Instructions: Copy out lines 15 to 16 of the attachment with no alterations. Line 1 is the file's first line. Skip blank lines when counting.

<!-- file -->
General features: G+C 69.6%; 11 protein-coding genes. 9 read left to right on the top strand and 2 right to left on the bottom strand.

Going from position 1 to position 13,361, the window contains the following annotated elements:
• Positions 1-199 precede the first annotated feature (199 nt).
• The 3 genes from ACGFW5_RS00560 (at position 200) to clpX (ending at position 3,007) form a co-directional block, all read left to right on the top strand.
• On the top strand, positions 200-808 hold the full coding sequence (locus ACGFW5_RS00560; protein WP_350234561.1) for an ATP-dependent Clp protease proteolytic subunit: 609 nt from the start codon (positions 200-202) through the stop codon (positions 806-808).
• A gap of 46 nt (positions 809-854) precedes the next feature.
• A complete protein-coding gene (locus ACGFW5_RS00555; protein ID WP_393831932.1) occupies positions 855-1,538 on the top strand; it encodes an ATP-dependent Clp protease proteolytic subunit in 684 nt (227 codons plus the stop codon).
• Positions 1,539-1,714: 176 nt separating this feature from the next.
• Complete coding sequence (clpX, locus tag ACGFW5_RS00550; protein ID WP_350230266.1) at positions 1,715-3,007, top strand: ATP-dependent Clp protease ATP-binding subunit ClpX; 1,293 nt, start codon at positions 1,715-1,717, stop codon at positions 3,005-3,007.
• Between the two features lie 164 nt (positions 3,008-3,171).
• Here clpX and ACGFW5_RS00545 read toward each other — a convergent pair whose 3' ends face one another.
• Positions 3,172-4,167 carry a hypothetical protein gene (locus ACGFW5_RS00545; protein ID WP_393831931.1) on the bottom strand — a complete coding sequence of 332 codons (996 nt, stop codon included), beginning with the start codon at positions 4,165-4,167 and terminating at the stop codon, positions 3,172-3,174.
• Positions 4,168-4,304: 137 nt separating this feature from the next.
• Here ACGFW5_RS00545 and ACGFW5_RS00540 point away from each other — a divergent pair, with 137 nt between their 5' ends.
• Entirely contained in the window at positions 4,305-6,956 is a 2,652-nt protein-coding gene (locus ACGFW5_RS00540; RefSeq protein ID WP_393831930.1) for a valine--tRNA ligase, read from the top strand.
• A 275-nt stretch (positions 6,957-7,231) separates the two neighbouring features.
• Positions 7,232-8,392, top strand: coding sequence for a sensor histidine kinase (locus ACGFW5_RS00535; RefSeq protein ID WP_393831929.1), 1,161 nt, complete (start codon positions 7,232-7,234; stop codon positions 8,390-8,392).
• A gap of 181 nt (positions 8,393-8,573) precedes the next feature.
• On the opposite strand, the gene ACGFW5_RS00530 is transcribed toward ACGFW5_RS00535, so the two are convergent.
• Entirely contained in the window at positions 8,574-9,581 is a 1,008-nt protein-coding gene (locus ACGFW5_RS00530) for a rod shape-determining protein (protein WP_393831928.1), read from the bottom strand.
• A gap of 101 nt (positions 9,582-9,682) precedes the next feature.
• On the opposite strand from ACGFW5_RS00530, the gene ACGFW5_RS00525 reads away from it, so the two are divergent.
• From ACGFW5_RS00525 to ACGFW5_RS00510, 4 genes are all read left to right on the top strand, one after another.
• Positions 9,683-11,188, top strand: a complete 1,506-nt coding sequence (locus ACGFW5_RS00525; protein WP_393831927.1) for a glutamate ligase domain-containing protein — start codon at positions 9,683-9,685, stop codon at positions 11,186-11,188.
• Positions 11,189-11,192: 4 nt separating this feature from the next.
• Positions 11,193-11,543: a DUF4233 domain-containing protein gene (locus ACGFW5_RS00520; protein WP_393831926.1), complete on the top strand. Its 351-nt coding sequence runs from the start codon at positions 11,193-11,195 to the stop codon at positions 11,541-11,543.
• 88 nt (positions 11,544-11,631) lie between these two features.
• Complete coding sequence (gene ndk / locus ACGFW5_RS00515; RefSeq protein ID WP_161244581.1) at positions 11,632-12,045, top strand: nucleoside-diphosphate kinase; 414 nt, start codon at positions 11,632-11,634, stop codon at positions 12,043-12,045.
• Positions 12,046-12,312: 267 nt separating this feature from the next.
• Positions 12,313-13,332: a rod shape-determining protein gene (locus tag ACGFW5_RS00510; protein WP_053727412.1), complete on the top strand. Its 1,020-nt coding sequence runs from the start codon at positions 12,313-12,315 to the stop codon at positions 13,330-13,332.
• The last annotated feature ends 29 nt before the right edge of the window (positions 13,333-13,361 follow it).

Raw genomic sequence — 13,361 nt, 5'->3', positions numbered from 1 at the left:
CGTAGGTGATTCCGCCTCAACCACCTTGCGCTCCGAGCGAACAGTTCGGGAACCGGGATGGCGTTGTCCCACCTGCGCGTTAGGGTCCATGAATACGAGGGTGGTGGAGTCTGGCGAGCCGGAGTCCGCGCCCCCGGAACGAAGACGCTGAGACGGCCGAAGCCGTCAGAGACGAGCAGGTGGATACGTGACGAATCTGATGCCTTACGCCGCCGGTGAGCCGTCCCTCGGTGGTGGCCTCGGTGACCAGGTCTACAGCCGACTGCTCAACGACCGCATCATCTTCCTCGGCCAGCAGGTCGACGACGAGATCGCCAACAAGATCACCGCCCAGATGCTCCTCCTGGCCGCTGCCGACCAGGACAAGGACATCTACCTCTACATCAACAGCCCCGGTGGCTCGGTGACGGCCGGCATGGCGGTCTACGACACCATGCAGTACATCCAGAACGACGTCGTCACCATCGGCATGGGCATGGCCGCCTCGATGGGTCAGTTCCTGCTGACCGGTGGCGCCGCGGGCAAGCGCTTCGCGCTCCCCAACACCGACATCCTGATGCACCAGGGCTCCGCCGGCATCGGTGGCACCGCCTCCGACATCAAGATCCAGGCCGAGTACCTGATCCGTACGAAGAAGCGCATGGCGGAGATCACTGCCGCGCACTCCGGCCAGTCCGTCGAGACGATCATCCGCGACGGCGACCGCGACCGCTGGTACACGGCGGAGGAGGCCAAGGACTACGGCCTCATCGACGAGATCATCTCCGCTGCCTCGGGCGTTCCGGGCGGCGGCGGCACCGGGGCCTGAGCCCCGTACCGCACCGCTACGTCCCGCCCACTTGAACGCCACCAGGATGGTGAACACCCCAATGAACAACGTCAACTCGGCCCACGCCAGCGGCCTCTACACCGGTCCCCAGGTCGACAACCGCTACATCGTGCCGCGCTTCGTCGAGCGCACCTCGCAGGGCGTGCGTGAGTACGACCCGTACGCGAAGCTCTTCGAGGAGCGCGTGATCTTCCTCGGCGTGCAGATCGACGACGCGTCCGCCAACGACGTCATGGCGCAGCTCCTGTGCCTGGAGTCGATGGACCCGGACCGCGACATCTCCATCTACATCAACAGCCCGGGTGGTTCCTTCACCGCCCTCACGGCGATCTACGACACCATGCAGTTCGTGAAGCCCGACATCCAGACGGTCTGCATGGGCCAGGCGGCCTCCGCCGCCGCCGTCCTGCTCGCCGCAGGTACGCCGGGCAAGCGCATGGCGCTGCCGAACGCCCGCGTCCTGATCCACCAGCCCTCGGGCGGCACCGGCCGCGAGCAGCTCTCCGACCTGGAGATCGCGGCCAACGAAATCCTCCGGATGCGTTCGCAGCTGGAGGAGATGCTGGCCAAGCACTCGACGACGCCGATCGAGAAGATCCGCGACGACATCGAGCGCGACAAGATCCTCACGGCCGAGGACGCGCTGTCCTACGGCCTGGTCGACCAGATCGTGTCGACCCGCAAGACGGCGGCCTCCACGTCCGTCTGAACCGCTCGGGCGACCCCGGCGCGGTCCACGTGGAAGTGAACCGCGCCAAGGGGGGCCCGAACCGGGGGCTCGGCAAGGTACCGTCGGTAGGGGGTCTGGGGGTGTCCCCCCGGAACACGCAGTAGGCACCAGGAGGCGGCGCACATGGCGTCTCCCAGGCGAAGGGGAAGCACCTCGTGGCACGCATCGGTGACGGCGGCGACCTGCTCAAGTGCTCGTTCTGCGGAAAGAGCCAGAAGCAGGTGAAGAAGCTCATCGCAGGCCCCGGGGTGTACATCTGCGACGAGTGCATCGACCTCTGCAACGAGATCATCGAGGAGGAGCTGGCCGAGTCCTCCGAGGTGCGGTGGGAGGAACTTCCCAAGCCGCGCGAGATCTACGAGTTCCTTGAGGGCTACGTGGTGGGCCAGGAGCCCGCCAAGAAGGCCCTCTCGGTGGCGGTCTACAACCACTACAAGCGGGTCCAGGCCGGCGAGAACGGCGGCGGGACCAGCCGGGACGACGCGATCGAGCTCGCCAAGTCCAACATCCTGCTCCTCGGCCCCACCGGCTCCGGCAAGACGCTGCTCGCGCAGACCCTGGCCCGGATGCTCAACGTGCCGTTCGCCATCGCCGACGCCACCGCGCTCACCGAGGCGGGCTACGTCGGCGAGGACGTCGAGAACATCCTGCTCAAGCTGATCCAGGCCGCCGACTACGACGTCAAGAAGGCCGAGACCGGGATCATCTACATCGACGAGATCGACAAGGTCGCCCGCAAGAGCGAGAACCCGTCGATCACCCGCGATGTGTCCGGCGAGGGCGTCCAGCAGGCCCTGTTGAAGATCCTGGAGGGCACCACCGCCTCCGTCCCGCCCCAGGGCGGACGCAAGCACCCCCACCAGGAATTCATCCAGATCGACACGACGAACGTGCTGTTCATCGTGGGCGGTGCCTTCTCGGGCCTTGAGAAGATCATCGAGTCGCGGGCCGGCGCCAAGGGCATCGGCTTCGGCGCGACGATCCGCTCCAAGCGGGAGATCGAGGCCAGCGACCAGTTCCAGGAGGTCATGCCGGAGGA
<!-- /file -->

• Entirely contained in the window at positions 4,305-6,956 is a 2,652-nt protein-coding gene (locus ACGFW5_RS00540; RefSeq protein ID WP_393831930.1) for a valine--tRNA ligase, read from the top strand.
• A 275-nt stretch (positions 6,957-7,231) separates the two neighbouring features.